Populism and Connectivism

An Analysis of the Sanders and Trump Nomination Campaigns

Research output: Contribution to journalArticle

Abstract

This paper is an analysis of the Trump and Sanders’ campaigns for the presidential nomination of their respective parties. It studies the structure of the relationship between the campaign and its supporters through communication on each candidate’s Facebook page. While both campaigns have been termed populist, we differentiate populism from connectivism and develop an account of a connective campaign as a species of connective action. Whereas populism is predicated on a singular people, connectivity involves the acceptance and recognition of difference as a resource for political activity. Whereas populism involves a hierarchical authority relationship, connectivity is based on a reciprocal authority relationship. Finally, populism articulates an anti-establishment demand while connective campaigns demand for citizens to have the capacity for consequential engagement with political life. The empirical results demonstrate that connectivism and populism are distinct in practice and that these attributes hang together as two separate concepts. Further, we find that Trump’s campaign communications emphasize populist themes, for Sanders such themes are limited and in the shadow of connectivism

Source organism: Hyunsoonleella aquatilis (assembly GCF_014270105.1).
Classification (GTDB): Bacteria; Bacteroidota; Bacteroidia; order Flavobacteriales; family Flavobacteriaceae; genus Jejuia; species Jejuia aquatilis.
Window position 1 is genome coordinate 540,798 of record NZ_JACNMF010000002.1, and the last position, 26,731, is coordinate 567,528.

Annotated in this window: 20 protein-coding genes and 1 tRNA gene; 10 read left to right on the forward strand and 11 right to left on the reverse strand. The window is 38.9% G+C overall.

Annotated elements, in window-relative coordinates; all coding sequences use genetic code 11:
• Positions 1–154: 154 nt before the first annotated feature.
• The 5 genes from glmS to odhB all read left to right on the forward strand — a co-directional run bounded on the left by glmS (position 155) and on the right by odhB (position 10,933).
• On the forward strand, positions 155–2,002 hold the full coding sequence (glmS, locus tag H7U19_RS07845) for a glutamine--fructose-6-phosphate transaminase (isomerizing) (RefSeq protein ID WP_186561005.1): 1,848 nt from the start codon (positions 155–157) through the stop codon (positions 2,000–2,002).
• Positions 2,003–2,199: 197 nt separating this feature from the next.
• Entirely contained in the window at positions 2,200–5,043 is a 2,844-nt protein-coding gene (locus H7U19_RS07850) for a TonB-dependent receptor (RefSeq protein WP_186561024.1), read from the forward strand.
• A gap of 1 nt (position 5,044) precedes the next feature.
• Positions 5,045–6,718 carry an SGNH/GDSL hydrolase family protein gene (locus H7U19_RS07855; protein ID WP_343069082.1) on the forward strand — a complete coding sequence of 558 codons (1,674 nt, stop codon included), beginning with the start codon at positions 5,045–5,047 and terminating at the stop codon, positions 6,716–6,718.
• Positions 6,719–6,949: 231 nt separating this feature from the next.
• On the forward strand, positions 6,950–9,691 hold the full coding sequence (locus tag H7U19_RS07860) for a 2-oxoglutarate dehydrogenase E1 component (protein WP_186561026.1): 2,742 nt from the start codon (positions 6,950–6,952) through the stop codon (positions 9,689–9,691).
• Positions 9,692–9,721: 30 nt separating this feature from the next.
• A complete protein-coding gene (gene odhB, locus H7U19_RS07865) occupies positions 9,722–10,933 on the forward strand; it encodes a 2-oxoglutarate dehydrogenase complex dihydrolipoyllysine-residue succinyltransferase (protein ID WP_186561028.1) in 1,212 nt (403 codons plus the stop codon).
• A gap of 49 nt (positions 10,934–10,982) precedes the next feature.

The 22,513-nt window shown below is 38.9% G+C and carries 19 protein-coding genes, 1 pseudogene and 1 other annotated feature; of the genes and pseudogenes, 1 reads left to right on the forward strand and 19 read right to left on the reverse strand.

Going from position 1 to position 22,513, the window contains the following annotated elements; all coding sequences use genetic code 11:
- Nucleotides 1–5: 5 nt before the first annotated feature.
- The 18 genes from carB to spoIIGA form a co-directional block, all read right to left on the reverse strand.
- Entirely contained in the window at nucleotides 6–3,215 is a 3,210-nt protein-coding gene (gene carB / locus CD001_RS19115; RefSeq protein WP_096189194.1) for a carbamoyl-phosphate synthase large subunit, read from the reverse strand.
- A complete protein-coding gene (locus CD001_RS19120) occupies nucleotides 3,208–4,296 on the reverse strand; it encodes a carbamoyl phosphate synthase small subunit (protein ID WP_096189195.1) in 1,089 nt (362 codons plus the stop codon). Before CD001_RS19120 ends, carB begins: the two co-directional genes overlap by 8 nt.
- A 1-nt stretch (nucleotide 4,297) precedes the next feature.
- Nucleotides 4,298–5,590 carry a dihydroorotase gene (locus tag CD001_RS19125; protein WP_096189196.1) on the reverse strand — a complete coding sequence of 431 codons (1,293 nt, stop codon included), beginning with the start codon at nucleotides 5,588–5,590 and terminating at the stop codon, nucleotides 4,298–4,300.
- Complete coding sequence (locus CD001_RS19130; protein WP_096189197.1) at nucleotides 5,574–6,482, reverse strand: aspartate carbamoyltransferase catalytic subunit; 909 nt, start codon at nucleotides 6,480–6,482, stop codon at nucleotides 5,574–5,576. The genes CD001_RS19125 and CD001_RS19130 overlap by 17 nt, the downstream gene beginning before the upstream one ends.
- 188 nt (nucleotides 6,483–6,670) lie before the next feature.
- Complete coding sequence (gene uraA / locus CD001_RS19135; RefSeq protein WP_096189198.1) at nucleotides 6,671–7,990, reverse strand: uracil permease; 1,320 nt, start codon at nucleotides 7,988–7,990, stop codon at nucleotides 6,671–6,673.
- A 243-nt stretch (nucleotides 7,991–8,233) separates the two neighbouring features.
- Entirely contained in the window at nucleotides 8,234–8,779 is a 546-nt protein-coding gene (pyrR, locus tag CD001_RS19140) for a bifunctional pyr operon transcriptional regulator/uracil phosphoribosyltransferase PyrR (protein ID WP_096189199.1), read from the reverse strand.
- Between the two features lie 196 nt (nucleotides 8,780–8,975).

Original languageEnglish
Pages (from-to)343-364
Number of pages22
JournalJournal of Political Marketing
Volume16
Issue number3-4
DOIs
Publication statusPublished - 2017

    Fingerprint

Cite this